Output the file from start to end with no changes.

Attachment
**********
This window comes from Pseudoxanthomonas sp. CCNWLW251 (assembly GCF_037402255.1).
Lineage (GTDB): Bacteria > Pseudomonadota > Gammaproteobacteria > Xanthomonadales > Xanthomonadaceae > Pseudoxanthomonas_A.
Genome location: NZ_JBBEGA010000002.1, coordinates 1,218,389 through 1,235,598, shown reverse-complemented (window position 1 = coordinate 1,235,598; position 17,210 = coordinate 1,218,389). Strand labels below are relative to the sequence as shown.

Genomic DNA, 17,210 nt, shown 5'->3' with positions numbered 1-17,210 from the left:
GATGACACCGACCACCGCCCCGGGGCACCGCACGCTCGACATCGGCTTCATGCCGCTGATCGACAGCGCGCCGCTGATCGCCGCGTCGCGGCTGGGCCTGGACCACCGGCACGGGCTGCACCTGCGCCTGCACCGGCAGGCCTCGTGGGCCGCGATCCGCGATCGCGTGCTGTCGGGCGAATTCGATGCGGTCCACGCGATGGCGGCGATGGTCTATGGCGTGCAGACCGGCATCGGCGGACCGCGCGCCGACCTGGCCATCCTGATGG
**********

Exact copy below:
This window comes from Pseudoxanthomonas sp. CCNWLW251 (assembly GCF_037402255.1).
Lineage (GTDB): Bacteria > Pseudomonadota > Gammaproteobacteria > Xanthomonadales > Xanthomonadaceae > Pseudoxanthomonas_A.
Genome location: NZ_JBBEGA010000002.1, coordinates 1,218,389 through 1,235,598, shown reverse-complemented (window position 1 = coordinate 1,235,598; position 17,210 = coordinate 1,218,389). Strand labels below are relative to the sequence as shown.

Genomic DNA, 17,210 nt, shown 5'->3' with positions numbered 1-17,210 from the left:
GATGACACCGACCACCGCCCCGGGGCACCGCACGCTCGACATCGGCTTCATGCCGCTGATCGACAGCGCGCCGCTGATCGCCGCGTCGCGGCTGGGCCTGGACCACCGGCACGGGCTGCACCTGCGCCTGCACCGGCAGGCCTCGTGGGCCGCGATCCGCGATCGCGTGCTGTCGGGCGAATTCGATGCGGTCCACGCGATGGCGGCGATGGTCTATGGCGTGCAGACCGGCATCGGCGGACCGCGCGCCGACCTGGCCATCCTGATGG